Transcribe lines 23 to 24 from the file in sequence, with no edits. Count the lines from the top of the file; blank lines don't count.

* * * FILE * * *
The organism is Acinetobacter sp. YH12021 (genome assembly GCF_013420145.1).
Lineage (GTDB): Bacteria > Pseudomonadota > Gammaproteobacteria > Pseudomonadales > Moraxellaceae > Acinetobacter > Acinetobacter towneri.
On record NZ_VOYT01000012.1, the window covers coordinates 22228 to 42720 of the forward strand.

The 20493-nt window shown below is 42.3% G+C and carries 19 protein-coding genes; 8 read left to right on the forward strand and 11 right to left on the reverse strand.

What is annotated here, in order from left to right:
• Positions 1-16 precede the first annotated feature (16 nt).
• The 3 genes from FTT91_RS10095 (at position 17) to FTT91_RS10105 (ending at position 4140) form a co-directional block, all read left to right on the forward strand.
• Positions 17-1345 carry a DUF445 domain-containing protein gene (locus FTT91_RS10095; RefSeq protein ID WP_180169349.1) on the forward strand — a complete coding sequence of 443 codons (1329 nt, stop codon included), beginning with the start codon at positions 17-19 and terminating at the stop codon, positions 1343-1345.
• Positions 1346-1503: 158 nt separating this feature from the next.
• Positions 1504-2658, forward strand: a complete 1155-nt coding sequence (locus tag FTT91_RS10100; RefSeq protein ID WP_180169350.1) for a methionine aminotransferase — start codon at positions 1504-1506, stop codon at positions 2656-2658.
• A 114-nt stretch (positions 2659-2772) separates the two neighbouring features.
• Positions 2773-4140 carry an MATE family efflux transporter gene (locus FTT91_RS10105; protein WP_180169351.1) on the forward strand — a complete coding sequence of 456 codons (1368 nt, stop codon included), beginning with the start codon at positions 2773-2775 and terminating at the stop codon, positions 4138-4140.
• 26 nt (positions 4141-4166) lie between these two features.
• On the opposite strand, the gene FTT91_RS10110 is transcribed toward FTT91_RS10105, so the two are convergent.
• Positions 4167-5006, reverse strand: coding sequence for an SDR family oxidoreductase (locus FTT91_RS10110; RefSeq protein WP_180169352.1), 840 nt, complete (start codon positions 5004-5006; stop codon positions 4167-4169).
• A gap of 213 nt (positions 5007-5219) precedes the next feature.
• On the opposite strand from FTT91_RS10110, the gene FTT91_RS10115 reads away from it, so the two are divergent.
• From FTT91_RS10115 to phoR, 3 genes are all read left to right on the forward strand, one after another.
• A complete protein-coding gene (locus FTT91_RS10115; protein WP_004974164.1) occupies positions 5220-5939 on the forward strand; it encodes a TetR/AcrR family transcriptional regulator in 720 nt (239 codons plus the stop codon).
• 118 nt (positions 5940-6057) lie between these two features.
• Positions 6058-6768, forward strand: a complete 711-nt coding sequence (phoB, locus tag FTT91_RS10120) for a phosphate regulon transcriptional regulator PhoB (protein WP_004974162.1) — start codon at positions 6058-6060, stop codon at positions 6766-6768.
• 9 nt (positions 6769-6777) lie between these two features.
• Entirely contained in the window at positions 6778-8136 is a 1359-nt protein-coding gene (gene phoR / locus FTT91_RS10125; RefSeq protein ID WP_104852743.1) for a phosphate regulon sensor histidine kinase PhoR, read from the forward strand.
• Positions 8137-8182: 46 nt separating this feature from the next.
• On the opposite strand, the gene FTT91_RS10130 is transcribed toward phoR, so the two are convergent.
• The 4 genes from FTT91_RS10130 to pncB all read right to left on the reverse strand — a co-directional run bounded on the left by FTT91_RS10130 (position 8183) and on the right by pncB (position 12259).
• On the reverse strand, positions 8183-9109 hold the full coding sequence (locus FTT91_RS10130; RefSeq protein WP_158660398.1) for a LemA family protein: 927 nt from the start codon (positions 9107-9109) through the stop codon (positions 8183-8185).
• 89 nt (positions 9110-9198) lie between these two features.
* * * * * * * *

• Entirely contained in the window at positions 6778-8136 is a 1359-nt protein-coding gene (gene phoR / locus FTT91_RS10125; RefSeq protein ID WP_104852743.1) for a phosphate regulon sensor histidine kinase PhoR, read from the forward strand.
• Positions 8137-8182: 46 nt separating this feature from the next.